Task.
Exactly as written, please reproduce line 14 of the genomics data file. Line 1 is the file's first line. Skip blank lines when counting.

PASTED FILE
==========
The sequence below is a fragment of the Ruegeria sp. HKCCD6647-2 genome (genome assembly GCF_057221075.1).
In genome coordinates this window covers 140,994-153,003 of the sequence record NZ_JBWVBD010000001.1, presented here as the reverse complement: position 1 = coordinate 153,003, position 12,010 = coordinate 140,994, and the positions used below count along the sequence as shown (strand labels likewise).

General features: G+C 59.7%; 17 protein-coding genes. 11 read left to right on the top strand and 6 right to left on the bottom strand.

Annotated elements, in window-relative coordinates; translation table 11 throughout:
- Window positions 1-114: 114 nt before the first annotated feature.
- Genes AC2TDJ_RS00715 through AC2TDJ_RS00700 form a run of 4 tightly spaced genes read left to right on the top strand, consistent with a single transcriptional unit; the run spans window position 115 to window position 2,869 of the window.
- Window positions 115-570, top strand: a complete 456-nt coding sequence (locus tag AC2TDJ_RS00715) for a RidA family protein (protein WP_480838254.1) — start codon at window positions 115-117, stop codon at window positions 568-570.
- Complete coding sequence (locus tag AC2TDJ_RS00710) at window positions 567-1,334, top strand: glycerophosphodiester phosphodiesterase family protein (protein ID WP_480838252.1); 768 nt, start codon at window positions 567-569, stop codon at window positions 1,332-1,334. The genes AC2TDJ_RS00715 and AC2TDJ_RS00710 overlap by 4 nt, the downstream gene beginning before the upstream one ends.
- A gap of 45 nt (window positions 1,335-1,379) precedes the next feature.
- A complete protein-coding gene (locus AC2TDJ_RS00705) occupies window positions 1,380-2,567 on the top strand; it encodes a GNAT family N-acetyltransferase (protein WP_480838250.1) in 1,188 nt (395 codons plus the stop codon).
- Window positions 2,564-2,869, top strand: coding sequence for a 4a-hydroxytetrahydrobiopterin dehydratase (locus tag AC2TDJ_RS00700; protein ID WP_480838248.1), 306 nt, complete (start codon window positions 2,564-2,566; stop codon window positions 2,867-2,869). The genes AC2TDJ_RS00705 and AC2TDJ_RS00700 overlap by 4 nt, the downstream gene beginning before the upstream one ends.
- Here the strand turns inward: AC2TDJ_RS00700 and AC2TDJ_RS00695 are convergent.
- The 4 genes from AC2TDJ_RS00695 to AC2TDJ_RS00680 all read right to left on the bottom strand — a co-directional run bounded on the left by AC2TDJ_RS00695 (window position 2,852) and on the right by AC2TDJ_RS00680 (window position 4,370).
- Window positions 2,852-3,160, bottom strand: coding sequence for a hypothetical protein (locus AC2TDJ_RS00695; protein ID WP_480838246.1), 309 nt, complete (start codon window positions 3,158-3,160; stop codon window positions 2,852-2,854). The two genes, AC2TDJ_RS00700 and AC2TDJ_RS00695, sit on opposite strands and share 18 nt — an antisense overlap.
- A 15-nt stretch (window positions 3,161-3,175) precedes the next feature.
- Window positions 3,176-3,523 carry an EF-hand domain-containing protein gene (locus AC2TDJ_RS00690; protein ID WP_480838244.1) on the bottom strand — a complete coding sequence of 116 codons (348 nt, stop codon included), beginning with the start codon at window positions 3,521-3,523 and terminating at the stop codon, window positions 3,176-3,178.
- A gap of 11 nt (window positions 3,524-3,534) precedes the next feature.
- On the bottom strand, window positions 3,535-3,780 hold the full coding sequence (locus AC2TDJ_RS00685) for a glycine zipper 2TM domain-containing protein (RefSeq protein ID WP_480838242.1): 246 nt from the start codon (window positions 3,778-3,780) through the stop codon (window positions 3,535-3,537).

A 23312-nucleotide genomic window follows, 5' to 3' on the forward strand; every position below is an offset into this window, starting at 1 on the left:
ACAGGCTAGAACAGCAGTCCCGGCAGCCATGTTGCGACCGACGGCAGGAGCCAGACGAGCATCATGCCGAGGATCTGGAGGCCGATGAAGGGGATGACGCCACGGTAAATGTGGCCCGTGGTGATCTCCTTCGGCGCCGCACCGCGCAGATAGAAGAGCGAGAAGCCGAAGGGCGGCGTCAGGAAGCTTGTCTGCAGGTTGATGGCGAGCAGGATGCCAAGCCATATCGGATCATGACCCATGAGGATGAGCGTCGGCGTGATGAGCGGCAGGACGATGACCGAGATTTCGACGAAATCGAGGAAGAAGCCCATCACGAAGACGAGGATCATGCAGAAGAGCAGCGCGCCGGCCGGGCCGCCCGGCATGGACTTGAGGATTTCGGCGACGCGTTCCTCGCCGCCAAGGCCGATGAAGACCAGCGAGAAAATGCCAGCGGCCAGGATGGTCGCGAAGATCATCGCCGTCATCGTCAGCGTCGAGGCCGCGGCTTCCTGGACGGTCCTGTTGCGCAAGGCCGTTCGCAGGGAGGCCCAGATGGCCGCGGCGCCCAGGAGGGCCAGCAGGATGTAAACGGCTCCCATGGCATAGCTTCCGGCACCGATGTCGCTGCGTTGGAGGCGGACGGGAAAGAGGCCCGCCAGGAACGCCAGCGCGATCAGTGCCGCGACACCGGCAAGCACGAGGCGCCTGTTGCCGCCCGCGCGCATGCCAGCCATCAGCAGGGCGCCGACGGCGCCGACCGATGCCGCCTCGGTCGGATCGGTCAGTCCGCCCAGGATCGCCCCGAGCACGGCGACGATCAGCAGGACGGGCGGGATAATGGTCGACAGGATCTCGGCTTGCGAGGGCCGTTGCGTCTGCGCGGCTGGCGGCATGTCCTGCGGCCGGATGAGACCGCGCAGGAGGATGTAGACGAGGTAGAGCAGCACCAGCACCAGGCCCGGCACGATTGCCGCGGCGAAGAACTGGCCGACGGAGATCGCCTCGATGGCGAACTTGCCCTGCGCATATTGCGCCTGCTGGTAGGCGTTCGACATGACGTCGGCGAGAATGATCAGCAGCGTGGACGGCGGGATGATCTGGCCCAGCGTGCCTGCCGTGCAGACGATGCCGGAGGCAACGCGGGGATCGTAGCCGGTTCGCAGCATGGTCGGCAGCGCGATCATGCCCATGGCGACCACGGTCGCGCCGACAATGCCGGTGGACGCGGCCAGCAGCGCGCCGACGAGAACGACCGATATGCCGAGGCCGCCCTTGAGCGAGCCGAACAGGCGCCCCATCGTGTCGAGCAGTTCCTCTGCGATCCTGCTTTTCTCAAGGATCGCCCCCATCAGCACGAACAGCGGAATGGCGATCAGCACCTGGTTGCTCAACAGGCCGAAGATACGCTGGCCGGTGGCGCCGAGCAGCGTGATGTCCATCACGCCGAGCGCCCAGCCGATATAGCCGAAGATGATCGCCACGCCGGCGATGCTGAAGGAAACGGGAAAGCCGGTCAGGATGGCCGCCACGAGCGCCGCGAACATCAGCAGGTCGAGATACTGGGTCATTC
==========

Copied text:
- Window positions 2,852-3,160, bottom strand: coding sequence for a hypothetical protein (locus AC2TDJ_RS00695; protein ID WP_480838246.1), 309 nt, complete (start codon window positions 3,158-3,160; stop codon window positions 2,852-2,854). The two genes, AC2TDJ_RS00700 and AC2TDJ_RS00695, sit on opposite strands and share 18 nt — an antisense overlap.